With examples for clarinet, piano and viola
How do I practice for joy in music? How can I ensure that I can play the piece by heart? How do I manage not to tense up when I practice? What should I practice first, the notes or the sound or the music, or something else entirely?
These are some frequently asked questions in my seminars and individual sessions.
In this article I describe my approach, how I practice musical pieces that they get into my system "by themselves" and I stay relaxed and fresh. It consists of four simple steps, simple yet powerful, that can make a big difference in your practice. I apply them also with my piano students, and the best of it: they are really, really fun.
Exactly six weeks ago, I sat in a concert and had one of the strongest realizations of recent times. On the program were clarinet quintets with the Gerhard Quartet and the clarinetist Victor de la Rosa, in a small but fine festival near Barcelona, where my parents live. Today, it's all about commitment.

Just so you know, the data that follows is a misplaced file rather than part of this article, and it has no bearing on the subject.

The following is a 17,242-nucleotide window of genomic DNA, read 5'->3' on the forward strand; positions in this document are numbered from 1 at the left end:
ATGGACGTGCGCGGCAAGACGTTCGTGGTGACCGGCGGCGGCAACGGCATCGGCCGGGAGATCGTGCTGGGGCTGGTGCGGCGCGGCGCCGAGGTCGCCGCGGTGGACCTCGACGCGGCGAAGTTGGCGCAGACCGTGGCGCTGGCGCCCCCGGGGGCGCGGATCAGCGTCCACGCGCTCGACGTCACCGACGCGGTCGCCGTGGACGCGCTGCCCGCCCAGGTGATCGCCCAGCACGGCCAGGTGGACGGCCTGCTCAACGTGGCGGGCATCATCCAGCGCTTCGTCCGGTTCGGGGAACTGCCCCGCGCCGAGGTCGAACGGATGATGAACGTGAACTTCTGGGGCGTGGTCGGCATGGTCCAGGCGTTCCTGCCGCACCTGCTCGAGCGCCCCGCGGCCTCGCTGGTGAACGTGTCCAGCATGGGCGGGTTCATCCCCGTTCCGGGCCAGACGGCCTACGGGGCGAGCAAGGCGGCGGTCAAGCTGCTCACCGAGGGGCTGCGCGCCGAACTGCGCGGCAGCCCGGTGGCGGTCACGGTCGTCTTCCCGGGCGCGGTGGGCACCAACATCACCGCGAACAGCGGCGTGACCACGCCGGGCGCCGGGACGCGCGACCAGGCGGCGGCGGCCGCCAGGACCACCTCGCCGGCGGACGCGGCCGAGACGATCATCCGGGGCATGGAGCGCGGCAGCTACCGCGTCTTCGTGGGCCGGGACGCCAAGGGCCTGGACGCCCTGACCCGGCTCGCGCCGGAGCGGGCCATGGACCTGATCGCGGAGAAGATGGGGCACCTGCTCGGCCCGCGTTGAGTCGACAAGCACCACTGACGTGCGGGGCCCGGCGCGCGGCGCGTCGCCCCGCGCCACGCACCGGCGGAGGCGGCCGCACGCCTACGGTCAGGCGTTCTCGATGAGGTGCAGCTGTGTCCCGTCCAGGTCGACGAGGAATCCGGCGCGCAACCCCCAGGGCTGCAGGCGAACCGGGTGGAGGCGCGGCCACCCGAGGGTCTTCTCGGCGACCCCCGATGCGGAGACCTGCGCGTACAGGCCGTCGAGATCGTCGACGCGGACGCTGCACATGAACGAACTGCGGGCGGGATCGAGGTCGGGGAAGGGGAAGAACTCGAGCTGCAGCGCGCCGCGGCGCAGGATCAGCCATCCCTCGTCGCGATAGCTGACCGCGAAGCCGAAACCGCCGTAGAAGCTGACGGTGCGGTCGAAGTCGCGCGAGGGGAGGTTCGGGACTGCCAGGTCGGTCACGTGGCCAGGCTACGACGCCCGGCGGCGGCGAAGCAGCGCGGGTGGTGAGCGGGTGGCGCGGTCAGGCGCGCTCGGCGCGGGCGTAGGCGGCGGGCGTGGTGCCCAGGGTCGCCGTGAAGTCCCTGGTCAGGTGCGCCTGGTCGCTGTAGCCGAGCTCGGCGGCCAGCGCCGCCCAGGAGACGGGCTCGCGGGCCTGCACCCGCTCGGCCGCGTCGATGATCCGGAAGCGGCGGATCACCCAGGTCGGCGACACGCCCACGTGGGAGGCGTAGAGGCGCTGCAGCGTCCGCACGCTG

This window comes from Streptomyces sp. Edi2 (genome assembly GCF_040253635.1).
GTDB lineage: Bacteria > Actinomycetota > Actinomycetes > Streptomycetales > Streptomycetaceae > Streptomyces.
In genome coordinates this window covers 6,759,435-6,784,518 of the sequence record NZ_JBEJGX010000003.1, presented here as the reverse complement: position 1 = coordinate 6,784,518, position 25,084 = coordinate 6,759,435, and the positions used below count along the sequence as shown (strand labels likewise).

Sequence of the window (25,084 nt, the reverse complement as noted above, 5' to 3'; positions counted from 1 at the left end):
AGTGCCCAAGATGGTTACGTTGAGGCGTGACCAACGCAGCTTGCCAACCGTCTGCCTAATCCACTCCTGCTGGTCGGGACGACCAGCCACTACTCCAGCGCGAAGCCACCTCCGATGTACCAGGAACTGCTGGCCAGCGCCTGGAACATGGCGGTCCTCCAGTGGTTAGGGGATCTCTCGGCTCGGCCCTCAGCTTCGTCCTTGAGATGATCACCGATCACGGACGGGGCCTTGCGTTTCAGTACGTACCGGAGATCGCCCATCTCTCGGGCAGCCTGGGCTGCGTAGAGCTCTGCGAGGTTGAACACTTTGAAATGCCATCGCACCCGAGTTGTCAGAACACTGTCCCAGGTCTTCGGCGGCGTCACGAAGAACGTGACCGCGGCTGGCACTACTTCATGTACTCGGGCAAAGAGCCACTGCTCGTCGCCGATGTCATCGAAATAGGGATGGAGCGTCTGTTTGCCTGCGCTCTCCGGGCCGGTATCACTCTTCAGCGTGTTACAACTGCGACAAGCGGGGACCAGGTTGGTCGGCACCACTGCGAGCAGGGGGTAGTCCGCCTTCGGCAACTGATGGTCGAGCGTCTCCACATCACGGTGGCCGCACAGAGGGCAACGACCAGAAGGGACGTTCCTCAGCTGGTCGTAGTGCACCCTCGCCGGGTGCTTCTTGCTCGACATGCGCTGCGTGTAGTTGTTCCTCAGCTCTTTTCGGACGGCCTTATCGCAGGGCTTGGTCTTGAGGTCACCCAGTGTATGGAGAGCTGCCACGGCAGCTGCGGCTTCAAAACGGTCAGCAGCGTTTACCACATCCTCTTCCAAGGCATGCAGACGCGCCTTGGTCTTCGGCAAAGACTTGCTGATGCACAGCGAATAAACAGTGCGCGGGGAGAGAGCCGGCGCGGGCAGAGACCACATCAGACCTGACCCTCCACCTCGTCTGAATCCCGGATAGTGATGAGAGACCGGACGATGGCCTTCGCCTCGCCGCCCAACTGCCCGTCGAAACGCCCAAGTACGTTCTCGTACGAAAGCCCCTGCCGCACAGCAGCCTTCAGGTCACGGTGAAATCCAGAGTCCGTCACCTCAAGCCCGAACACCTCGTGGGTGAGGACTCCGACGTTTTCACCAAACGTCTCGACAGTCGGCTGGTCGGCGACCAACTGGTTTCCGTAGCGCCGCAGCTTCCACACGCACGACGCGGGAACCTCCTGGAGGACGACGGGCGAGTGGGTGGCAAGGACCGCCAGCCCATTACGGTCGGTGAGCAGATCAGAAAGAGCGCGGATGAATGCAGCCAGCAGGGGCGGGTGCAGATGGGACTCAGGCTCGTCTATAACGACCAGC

In advance, I had learned that the Quartet rehearse for six days a week for four hours daily, and that they also practice a few hours per day individually, and have been doing this for eight years. That is a statement. Quartet playing is often referred to as "marriage of four", and not without reason.
How often have you played the Hoffmeister concerto, how often have you performed it in the first round of auditions? You can stop and count, I have time. And how is practicing it? Can you still practice it or do you feel like fainting when you hear the word Hoffmeister? Not to speak of practicing th...
Why Christian Tetzlaff's statements are important and what it all has to do with resonance.
This week, an interview with Christian Tetzlaff in Strings Magazine caused a little sensation on the internet.
Concert violinist Tetzlaff answers the question, what he would tell today's young generation...
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